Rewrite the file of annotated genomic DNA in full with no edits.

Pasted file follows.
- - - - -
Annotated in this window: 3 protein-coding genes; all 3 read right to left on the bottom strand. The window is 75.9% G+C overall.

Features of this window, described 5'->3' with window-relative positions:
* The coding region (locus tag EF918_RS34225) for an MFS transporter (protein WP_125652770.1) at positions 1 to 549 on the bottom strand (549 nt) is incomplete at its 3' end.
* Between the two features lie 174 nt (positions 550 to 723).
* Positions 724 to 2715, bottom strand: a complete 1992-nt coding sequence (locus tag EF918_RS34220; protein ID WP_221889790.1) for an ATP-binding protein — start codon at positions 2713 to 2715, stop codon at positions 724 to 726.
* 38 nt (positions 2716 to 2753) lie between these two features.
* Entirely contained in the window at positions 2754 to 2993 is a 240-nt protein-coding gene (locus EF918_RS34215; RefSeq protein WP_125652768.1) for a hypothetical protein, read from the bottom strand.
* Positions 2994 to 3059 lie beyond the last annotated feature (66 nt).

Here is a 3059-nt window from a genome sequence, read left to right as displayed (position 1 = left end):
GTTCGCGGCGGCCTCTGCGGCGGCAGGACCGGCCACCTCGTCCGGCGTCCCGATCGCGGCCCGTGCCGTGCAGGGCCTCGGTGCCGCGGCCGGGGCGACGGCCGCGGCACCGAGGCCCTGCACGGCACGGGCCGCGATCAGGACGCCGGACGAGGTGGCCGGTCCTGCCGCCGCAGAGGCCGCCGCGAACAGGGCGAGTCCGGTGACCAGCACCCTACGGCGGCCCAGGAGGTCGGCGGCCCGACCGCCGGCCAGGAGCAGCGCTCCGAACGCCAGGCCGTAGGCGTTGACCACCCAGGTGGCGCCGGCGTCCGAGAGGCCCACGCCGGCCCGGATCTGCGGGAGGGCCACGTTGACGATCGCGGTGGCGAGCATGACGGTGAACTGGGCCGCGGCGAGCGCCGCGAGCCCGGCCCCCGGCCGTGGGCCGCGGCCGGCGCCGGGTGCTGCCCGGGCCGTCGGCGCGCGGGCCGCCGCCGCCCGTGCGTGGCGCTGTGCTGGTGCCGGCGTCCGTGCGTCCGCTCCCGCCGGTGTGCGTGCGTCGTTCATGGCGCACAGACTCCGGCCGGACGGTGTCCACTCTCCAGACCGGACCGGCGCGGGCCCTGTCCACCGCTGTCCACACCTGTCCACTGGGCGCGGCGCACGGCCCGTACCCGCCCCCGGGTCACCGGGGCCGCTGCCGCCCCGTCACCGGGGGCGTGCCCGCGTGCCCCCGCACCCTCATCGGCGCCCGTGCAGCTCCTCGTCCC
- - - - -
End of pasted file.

Annotated in this window: 3 protein-coding genes; all 3 read right to left on the bottom strand. The window is 75.9% G+C overall.

Features of this window, described 5'->3' with window-relative positions:
* The coding region (locus tag EF918_RS34225) for an MFS transporter (protein WP_125652770.1) at positions 1 to 549 on the bottom strand (549 nt) is incomplete at its 3' end.
* Between the two features lie 174 nt (positions 550 to 723).
* Positions 724 to 2715, bottom strand: a complete 1992-nt coding sequence (locus tag EF918_RS34220; protein ID WP_221889790.1) for an ATP-binding protein — start codon at positions 2713 to 2715, stop codon at positions 724 to 726.
* 38 nt (positions 2716 to 2753) lie between these two features.
* Entirely contained in the window at positions 2754 to 2993 is a 240-nt protein-coding gene (locus EF918_RS34215; RefSeq protein WP_125652768.1) for a hypothetical protein, read from the bottom strand.
* Positions 2994 to 3059 lie beyond the last annotated feature (66 nt).

Here is a 3059-nt window from a genome sequence, read left to right as displayed (position 1 = left end):
GTTCGCGGCGGCCTCTGCGGCGGCAGGACCGGCCACCTCGTCCGGCGTCCCGATCGCGGCCCGTGCCGTGCAGGGCCTCGGTGCCGCGGCCGGGGCGACGGCCGCGGCACCGAGGCCCTGCACGGCACGGGCCGCGATCAGGACGCCGGACGAGGTGGCCGGTCCTGCCGCCGCAGAGGCCGCCGCGAACAGGGCGAGTCCGGTGACCAGCACCCTACGGCGGCCCAGGAGGTCGGCGGCCCGACCGCCGGCCAGGAGCAGCGCTCCGAACGCCAGGCCGTAGGCGTTGACCACCCAGGTGGCGCCGGCGTCCGAGAGGCCCACGCCGGCCCGGATCTGCGGGAGGGCCACGTTGACGATCGCGGTGGCGAGCATGACGGTGAACTGGGCCGCGGCGAGCGCCGCGAGCCCGGCCCCCGGCCGTGGGCCGCGGCCGGCGCCGGGTGCTGCCCGGGCCGTCGGCGCGCGGGCCGCCGCCGCCCGTGCGTGGCGCTGTGCTGGTGCCGGCGTCCGTGCGTCCGCTCCCGCCGGTGTGCGTGCGTCGTTCATGGCGCACAGACTCCGGCCGGACGGTGTCCACTCTCCAGACCGGACCGGCGCGGGCCCTGTCCACCGCTGTCCACACCTGTCCACTGGGCGCGGCGCACGGCCCGTACCCGCCCCCGGGTCACCGGGGCCGCTGCCGCCCCGTCACCGGGGGCGTGCCCGCGTGCCCCCGCACCCTCATCGGCGCCCGTGCAGCTCCTCGTCCC